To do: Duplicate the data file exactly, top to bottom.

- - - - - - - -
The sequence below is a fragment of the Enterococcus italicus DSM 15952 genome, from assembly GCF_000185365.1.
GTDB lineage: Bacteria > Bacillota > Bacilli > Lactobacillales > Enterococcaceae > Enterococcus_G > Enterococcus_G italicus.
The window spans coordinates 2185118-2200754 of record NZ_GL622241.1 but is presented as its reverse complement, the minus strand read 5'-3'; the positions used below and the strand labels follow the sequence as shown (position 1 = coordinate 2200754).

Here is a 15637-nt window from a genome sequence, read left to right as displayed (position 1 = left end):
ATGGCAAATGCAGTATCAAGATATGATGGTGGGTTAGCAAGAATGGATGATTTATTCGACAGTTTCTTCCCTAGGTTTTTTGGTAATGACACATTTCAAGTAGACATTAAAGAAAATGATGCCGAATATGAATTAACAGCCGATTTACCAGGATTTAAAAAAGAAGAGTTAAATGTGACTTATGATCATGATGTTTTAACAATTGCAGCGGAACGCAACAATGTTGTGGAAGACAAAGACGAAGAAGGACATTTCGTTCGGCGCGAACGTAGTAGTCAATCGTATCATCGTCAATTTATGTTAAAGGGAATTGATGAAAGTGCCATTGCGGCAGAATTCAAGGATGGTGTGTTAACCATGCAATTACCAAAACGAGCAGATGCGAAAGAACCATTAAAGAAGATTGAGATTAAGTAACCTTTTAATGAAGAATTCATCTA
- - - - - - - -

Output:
The sequence below is a fragment of the Enterococcus italicus DSM 15952 genome, from assembly GCF_000185365.1.
GTDB lineage: Bacteria > Bacillota > Bacilli > Lactobacillales > Enterococcaceae > Enterococcus_G > Enterococcus_G italicus.
The window spans coordinates 2185118-2200754 of record NZ_GL622241.1 but is presented as its reverse complement, the minus strand read 5'-3'; the positions used below and the strand labels follow the sequence as shown (position 1 = coordinate 2200754).

Here is a 15637-nt window from a genome sequence, read left to right as displayed (position 1 = left end):
ATGGCAAATGCAGTATCAAGATATGATGGTGGGTTAGCAAGAATGGATGATTTATTCGACAGTTTCTTCCCTAGGTTTTTTGGTAATGACACATTTCAAGTAGACATTAAAGAAAATGATGCCGAATATGAATTAACAGCCGATTTACCAGGATTTAAAAAAGAAGAGTTAAATGTGACTTATGATCATGATGTTTTAACAATTGCAGCGGAACGCAACAATGTTGTGGAAGACAAAGACGAAGAAGGACATTTCGTTCGGCGCGAACGTAGTAGTCAATCGTATCATCGTCAATTTATGTTAAAGGGAATTGATGAAAGTGCCATTGCGGCAGAATTCAAGGATGGTGTGTTAACCATGCAATTACCAAAACGAGCAGATGCGAAAGAACCATTAAAGAAGATTGAGATTAAGTAACCTTTTAATGAAGAATTCATCTA